World Congress on Humanitarian Drug Policy

The 2008 Red Cross Red Crescent World Congress on Humanitarian Drug Policy was held in Barcelona, Spain from 5–7 March 2008. This congress brought together leaders of over 70 National Society from all over the world, along with representatives of the International Federation secretariat and other offices and centres of our Movement. The goal was to discuss how to implement the Rome Consensus, and work with our governments to develop humanitarian drug policy. The congress was co-hosted by the Spanish Red Cross, Centre for cooperation in the Mediterranean and the Italian Red Cross, and was funded by the Senlis Council.

Throughout the congress, there was a lot of focus on youth involvement in the process, as young people are seen both as a group which is greatly affected by the issues surrounding drug use, and as a powerful agent for social change, particularly when it comes to changing the perception that drug users are criminals, to that they are vulnerable.

Following the congress, a special meeting for youth leaders was held with the aim of engaging youth in the development of humanitarian drug policy, and promoting and developing youth lead initiatives in this field. The meeting was attended by youth representatives of the National Societies of Antigua and Barbuda, Australia, Estonia, France, St. Vincent’s, San Marino, South Africa, Togo, and Uganda, as well as the Red Cross EU office, Centre for cooperation in the Mediterranean, the International Federation and the Senlis Council. During the meeting, both the Australian and Spanish Red Cross Societies presented programmes that they are currently using to sensitize with young people to the effects of drug use, and the Senlis Council brought forward a proposal on how to encourage young people to become more involved in advocating governments to change and improve their drug policies.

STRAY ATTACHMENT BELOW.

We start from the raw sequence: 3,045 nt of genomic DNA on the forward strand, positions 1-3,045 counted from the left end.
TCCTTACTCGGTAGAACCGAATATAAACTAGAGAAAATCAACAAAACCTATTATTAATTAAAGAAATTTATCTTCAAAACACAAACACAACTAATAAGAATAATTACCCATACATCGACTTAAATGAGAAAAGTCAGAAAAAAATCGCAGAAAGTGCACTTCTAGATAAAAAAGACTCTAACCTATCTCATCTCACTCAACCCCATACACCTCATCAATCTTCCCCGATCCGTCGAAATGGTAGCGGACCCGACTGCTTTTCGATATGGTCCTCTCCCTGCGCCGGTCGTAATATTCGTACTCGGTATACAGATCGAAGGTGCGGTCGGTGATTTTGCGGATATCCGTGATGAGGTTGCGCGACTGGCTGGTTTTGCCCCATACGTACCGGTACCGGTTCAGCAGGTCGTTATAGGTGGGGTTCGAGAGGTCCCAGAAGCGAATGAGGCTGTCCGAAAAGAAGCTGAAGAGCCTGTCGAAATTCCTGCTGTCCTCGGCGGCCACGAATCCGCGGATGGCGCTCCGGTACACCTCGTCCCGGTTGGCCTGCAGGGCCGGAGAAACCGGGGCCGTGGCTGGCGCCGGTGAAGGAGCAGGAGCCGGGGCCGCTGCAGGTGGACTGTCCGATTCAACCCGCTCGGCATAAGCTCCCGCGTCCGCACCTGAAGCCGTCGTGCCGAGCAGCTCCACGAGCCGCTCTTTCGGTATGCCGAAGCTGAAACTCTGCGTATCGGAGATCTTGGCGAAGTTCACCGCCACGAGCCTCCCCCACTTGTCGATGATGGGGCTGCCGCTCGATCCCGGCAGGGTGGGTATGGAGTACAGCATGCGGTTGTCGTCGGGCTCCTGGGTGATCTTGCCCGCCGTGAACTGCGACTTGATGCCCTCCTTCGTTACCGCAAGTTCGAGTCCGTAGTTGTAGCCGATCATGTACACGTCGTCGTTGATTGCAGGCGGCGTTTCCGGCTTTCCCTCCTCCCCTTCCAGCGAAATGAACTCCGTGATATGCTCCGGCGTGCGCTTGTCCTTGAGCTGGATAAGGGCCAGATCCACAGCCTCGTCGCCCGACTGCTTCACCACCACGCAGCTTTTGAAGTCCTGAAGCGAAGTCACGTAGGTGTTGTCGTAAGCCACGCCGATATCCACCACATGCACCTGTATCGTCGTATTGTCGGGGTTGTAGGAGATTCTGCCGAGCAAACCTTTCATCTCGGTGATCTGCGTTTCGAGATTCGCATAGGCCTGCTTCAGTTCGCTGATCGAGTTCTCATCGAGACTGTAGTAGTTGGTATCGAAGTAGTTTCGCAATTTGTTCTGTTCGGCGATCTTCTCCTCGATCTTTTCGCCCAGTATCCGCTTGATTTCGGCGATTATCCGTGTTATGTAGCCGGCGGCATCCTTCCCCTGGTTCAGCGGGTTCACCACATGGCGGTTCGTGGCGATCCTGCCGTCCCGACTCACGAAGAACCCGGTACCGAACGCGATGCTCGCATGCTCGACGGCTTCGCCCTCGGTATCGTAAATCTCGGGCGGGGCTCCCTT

The Australian Red Cross has been working with young drug users and their peers for many years now, through a programme called “Save-a-mate”. This programme aims to educate young people about the risks involved in taking alcohol and other drugs, and how to deal with related emergencies. Rather than only telling young people that drugs are bad for them, the aim is to educate users about the risks involved, with an aim to minimizing harm. Over recent years, the majority of scientific and social research in this field has shown that harm reduction is the most effective way of working with young drug users. The save-a-mate programme also incorporates mental health issues into its work with young people, which is important as there are many links between mental health and drug use among young people.

The Spanish Red Cross also shared a number of programmes on drug sensitization for young people, including their latest website, which has many interesting tools to help educate young people on how various drugs affect them. One particularly interesting tool on the website shows the effect that drugs such as alcohol have on your ability to drive a car! The Senlis Council, sponsors of the event also presented a campaign they have been developing called “make sense.” The goal is highlight the need for changes in the current policies through raising awareness among young people of the negative side to current policy.

During the youth meeting, there was some discussion on how we can bring about concrete action on the ground that will directly benefit young people affected by drug use. The answer will come from programmes such as those developed by the Spanish and Australian Red Cross youth. These programmes do not stigmatize those who use drugs as criminals, but rather treat them as people, and try to minimize the risk that these people face. If your local group or National Society has a programme focused on young people affected by drug use, please let us know. You can contact us by emailing [email protected].


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